What is encouraging is that there is a growing number of socially conscious investors who see environmental, social and governance issues as criteria for investing, in addition to meeting financial performance goals. Today, investors are not only avoiding putting their money into industries that do not align with their values but are also using their investment positions to push for what they see as positive corporate change with broader societal impact.

READ  Exhibition shows snapshots of S'pore modernist architecture

Companies should seize the opportunity to partner investors willing to reward them for creating long-term value for society as a whole.


At DBS, we decided that apart from our corporate responsibility as a bank, we should focus on building a cadre of companies that understand the need for a double bottom line.

Firstly, we believe that social enterprises (SEs) should be commercially viable businesses that are able to do good and do well in the long term. Over the years, we have been heartened to see a marked growth in the number of innovative entrepreneurs that are focused on finding ways to address many social issues in a rapidly developing Asia.

To help these businesses scale and grow their impact, in addition to grant funding, we provide them with capacity building incubation programmes, bespoke mentoring and access to a broader network. Further, to support the growth of social entrepreneurship in Singapore, we launched a banking package 10 years ago specially tailored to their financial needs. It offers SEs preferential rates on business loans and unsecured overdrafts, and fee waivers for a slew of services, among other benefits.

The DBS Foundation was set up five years ago with a focus on building a better and more inclusive Asia by championing social entrepreneurship and encouraging the development of businesses for good. It has since nurtured over 300 SEs around the region and has awarded about S$5 million to them in grants. 

Secondly, with growing awareness of the importance of sustainability, for-profit companies must integrate the social and sustainability agenda into their corporate strategy and business practices for long term value creation in order to survive.

READ  10 tips to avoid getting a stroke


Playing to our strengths as a bank, we integrated responsible financing principles into our credit assessment processes and lending activities to incentivise and reward companies to advance their sustainability agenda. We expect sustainability-linked financing to increase, driven by growing recognition that sustainability practices bode well for businesses, as well as the wider environment and society.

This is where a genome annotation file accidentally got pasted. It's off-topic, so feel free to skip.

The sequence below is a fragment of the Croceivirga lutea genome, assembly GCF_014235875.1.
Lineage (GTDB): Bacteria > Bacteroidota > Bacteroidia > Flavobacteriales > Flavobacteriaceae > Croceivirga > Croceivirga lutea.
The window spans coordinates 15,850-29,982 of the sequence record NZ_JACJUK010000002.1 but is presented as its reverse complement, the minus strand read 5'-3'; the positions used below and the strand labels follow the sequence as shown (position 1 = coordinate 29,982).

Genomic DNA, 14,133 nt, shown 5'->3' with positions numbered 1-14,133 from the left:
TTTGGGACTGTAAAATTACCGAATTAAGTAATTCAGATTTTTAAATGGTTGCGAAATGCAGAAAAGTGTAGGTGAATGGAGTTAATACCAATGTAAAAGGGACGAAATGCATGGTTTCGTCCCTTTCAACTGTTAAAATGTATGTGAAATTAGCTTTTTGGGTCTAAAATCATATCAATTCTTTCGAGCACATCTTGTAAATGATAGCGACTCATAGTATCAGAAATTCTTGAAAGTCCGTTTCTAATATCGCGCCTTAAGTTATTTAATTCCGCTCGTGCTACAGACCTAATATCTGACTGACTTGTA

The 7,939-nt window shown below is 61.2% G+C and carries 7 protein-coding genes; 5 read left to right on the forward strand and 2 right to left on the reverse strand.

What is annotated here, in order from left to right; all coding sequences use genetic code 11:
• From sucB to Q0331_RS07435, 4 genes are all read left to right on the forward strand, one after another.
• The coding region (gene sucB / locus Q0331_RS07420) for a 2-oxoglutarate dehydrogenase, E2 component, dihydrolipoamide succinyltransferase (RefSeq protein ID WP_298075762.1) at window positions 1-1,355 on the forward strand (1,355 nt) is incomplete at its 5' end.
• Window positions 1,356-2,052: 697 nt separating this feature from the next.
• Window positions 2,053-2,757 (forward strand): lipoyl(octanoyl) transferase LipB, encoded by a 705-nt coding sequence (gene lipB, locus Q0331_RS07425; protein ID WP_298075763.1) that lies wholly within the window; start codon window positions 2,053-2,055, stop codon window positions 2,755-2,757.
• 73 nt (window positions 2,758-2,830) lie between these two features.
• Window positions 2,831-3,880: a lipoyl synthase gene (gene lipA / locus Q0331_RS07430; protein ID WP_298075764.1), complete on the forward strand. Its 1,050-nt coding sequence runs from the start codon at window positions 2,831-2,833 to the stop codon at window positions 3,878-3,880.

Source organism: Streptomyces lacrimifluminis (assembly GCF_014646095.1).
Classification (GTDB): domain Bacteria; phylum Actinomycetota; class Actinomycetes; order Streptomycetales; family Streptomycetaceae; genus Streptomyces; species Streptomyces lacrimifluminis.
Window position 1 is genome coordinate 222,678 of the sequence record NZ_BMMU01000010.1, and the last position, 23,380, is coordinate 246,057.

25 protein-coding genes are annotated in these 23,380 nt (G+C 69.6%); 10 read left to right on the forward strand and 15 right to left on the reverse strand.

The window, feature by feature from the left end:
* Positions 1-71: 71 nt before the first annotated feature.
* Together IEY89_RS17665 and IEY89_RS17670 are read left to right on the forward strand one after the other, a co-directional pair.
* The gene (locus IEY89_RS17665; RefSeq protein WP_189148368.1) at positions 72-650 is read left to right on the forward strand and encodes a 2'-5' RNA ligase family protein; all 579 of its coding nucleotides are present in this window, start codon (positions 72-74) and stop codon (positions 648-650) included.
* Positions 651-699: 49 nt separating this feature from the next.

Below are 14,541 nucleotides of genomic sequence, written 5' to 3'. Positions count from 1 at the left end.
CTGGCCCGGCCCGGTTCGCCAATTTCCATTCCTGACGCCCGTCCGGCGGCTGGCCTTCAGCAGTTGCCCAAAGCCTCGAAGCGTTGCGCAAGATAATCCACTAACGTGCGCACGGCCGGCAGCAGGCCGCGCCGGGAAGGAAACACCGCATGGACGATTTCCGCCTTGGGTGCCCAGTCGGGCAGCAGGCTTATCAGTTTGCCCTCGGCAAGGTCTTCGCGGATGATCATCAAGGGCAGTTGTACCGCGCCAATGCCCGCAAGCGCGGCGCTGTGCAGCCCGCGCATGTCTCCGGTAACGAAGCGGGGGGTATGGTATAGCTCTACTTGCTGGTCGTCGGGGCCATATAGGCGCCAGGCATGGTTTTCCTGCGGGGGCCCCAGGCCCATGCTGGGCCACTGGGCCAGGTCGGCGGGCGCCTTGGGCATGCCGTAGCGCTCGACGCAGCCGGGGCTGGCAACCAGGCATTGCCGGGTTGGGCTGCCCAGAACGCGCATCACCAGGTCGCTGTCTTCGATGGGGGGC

In 2018, DBS provided a total of S$2.4 billion in sustainable financing, including green loans, sustainability- linked loans and renewable financing. This year, we continue to see a good mix of sustainable financing deals across the markets in which we operate. The reason for the good momentum is because clients increasingly want to incorporate sustainable business practices into their overall business strategy. When it comes to sustainability financing, customers are attracted to both the reduced interest loan and the ability to demonstrate responsible behaviour.

As we help others in their sustainability journey, we also ensure that our people are given opportunities to demonstrate that same commitment. Through our People of Purpose volunteerism programmes, our employees invest their time, make donations and use their skills to serve communities. Our staff are also involved in skills-based volunteering, using their expertise to solve business challenges faced by SEs.

Today, companies are no longer judged strictly on their financial performance but also on what they do for employees, customers and their contributions to the communities they operate in. For companies that want to survive the long term, their need for a double bottom line approach that balances doing good for the wider society and business profits must become a competitive differentiator. Making a difference and making a profit must go hand- in-hand. It will now be difficult to have one without the other.

  • The writer is group head of institutional banking, DBS
  • The Company of Good by the National Volunteer & Philanthropy Centre (NVPC) aims to empower organisations to give back strategically, sustainably and impactfully. Find out how your organisation can do good better at



Please enter your comment!
Please enter your name here